The Drug Enforcement Agency (DEA) said Tuesday that it expects to add 26 new synthetic drugs to its list of temporary Schedule I substances, an emergency authority that’s used to control little-known, poorly researched new substances that the agency feels pose a threat to public health.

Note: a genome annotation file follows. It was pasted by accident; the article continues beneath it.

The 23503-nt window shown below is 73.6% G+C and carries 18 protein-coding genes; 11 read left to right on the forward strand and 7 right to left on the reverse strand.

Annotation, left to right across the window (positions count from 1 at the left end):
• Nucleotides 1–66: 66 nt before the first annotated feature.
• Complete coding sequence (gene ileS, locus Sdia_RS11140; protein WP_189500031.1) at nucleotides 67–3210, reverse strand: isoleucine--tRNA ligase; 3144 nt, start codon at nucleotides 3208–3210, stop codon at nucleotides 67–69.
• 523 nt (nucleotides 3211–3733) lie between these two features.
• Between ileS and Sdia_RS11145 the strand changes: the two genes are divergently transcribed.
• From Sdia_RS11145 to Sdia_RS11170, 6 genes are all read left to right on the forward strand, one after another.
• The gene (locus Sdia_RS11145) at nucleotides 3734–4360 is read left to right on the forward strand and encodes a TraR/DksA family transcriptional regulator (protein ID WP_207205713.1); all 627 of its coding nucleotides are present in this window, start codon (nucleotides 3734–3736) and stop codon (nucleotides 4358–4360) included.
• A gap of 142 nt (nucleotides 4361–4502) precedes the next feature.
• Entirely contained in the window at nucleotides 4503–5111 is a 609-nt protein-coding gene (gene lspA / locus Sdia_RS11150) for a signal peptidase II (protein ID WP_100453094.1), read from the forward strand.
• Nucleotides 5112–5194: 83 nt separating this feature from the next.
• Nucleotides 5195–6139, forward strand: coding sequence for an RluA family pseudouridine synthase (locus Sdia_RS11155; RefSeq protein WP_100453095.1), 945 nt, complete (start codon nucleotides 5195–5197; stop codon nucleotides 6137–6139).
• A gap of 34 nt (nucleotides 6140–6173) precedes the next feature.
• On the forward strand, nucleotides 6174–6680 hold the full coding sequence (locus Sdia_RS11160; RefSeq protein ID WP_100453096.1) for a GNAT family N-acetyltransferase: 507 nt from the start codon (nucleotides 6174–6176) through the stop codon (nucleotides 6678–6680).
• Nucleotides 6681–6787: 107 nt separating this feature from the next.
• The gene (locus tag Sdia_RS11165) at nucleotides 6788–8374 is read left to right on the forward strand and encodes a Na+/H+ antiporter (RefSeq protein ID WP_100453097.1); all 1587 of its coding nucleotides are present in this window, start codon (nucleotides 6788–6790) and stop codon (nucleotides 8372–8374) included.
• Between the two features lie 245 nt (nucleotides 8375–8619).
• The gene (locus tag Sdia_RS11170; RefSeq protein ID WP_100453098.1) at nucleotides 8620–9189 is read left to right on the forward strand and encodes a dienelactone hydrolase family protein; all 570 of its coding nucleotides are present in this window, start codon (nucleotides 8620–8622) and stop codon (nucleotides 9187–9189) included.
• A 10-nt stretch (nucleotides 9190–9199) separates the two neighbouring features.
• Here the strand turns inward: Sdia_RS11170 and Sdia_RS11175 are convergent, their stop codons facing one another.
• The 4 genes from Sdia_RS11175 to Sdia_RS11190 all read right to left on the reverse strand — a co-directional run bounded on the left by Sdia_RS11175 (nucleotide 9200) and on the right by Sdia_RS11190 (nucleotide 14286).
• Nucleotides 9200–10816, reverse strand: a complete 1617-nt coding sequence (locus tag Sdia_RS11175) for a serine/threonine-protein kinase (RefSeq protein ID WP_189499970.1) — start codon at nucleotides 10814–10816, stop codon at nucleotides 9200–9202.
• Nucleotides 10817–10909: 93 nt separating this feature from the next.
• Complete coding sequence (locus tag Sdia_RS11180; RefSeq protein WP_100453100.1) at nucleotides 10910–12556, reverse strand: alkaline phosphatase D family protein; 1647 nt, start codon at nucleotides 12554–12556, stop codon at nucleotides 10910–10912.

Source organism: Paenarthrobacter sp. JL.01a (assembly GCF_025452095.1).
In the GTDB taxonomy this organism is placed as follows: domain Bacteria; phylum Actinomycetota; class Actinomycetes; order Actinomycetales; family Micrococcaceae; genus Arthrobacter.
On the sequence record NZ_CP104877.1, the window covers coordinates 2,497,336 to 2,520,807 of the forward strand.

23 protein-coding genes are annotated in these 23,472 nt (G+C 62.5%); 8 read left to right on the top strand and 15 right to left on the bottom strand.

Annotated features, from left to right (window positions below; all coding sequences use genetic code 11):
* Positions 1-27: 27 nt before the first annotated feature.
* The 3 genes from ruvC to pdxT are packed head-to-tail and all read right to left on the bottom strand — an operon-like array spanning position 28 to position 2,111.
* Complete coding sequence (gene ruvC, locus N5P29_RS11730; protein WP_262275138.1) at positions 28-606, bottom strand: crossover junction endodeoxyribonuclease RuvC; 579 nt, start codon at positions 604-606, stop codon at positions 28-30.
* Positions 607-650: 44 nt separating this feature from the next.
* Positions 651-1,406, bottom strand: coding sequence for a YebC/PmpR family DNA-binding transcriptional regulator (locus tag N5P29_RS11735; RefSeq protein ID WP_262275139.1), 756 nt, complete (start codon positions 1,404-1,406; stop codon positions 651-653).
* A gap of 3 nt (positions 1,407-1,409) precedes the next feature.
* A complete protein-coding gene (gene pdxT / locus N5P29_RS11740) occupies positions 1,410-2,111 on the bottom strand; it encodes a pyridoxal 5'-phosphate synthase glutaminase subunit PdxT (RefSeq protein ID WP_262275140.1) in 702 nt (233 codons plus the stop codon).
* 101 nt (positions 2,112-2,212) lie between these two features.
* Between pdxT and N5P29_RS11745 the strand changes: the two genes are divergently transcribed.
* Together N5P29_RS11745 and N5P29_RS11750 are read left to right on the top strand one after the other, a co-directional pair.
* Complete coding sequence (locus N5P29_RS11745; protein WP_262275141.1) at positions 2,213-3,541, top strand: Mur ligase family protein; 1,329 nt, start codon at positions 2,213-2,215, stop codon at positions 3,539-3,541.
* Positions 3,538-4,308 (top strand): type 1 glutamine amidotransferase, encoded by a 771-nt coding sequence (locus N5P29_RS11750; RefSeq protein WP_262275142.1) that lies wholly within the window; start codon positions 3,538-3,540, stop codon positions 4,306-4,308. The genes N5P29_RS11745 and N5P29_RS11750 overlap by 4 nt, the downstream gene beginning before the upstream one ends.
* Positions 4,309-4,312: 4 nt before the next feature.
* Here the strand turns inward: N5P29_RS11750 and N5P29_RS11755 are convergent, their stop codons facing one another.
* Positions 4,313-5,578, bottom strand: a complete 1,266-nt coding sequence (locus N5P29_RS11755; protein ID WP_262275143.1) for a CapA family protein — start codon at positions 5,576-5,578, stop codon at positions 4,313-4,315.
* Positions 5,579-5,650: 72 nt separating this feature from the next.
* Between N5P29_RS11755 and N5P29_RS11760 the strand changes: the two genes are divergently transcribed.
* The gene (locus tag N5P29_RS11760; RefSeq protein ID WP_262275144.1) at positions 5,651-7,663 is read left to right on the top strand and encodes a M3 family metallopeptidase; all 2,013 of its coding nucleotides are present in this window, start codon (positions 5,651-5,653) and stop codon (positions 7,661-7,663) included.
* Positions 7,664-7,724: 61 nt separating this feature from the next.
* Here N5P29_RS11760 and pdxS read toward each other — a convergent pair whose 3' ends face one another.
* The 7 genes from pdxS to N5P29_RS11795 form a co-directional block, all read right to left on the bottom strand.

In the Food and Drug Administration Safety and Innovation Act, passed by the Senate in May and reconciled by the House last night, Congress agreed to expand the DEA’s authority to control such substances by fiat, expanding the time they can temporarily ban a new drug from 18 to 36 months. Congress also set up an explicit framework for identifying “similar chemical compounds” that produce the same or similar effects on humans as any other Schedule I substance.
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